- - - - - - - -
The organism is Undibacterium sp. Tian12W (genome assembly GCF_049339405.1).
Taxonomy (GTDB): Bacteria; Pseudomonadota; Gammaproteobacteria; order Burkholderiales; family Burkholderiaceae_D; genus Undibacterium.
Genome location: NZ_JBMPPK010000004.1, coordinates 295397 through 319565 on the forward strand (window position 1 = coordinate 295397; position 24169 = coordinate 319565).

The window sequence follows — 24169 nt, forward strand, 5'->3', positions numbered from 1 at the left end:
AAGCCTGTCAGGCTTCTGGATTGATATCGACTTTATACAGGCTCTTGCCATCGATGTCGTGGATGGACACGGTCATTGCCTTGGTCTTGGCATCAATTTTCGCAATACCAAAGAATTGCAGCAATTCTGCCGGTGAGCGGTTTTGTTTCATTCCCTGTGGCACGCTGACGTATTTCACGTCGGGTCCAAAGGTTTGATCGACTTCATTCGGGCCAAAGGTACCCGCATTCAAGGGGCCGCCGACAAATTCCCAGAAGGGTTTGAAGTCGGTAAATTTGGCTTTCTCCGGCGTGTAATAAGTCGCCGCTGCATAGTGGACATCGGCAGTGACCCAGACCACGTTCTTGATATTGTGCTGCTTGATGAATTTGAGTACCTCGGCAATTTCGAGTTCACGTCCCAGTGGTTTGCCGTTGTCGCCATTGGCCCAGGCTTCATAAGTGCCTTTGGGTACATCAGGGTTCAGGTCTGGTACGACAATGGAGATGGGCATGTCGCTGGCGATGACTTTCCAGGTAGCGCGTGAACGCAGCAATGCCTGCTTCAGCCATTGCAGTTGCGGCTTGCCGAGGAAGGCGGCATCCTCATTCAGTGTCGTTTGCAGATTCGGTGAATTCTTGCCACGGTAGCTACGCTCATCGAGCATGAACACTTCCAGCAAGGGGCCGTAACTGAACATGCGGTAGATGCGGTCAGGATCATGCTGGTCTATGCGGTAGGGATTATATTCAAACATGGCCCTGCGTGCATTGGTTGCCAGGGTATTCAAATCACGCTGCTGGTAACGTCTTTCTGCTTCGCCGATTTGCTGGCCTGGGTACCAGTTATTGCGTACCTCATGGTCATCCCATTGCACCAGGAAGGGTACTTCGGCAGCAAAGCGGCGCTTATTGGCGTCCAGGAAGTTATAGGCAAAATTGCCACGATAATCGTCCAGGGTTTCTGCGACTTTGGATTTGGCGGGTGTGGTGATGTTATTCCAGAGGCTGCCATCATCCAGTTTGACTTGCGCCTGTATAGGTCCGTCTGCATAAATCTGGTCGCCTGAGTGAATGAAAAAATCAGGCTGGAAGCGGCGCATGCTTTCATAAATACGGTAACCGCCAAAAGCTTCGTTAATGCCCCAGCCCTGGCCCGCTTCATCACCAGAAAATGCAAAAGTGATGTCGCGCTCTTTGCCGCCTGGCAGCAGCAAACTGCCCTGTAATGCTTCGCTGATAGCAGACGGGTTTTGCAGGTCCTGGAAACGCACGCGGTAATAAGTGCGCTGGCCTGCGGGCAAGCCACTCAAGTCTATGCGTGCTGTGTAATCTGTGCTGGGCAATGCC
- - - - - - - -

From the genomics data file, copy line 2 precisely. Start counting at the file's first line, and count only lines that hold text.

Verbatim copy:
Taxonomy (GTDB): Bacteria; Pseudomonadota; Gammaproteobacteria; order Burkholderiales; family Burkholderiaceae_D; genus Undibacterium.